The banking regulator’s new digital lending guidelines has shown some positive impact. The number of complaints from victims of fraudulent apps has declined after the guidelines were released earlier this month, according to the people who work in the customer protection space, reported The Economic Times.
Under the new rules, regulated entities (REs) are required to disclose all costs upfront in a digital loan product to customers and are not allowed to scrub or read borrowers’ smartphones.
For fraudulent loan apps, this has been the general mode of operation. These apps often gain access to a borrower’s data from their phones and subsequently blackmail or harass the borrower into repaying the loan amount and also charge exorbitant interest rates on the loan.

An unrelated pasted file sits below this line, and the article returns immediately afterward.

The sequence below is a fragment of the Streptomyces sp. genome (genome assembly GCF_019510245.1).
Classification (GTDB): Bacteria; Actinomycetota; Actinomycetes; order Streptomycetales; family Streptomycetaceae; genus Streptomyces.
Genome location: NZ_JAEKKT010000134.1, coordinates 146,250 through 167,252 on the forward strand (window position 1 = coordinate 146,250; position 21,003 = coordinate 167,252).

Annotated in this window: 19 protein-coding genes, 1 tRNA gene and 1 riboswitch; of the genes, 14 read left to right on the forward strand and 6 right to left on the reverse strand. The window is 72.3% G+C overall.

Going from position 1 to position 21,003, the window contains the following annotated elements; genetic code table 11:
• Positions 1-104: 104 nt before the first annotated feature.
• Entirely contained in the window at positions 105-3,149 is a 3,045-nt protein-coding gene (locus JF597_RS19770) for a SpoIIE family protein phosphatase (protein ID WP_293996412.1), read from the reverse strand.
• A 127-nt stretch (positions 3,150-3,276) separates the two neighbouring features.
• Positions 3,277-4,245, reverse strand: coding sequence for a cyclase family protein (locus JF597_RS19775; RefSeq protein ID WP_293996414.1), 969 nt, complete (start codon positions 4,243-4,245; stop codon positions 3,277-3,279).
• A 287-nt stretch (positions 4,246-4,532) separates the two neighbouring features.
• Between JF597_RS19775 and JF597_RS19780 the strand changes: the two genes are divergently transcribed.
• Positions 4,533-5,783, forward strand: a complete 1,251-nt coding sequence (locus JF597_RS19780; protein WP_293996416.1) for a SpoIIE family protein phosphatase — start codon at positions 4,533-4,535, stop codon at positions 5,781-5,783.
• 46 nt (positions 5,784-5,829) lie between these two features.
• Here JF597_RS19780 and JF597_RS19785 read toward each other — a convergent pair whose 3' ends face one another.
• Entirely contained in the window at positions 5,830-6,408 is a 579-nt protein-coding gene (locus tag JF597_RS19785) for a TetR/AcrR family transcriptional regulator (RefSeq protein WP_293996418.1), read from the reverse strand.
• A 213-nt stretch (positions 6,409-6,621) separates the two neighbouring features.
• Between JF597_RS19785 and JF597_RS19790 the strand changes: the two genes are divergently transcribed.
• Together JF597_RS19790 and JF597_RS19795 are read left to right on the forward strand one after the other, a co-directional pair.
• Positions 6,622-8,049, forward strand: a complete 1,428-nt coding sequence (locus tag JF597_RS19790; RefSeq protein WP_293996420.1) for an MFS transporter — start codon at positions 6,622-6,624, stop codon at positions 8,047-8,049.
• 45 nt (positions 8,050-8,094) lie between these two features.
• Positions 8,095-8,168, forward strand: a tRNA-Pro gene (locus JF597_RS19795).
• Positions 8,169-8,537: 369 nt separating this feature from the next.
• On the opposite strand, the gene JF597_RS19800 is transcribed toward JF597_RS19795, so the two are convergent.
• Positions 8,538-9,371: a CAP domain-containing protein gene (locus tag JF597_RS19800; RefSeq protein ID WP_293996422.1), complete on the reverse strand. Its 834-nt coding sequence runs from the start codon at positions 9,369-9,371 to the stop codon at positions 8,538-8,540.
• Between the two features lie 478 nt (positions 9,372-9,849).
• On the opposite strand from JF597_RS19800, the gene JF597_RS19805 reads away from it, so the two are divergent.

As per data from the SaveThem India Foundation, a non-profit organisation that assists victims of cybercrimes, the number of complaints on digital lending applications (DLA) and bank recovery has reduced significantly.
“From August 11, when the RBI put out the guidelines, till August 23, we have seen the number of distress and complaint calls on our helpline go down from a little over 200 to less than 100 a day,” Pravin Kalaiselvan, the director of the foundation, said. “This comes after we saw a big spike from the beginning of 2022 where we have had over 5,500 complaints filed via our Google Forms alone.”
Survey firm Local Circles said the number of complaints had reduced by 30-40 percent in the past four weeks. It based the finding on preliminary disaggregated data in the form of posts and comments.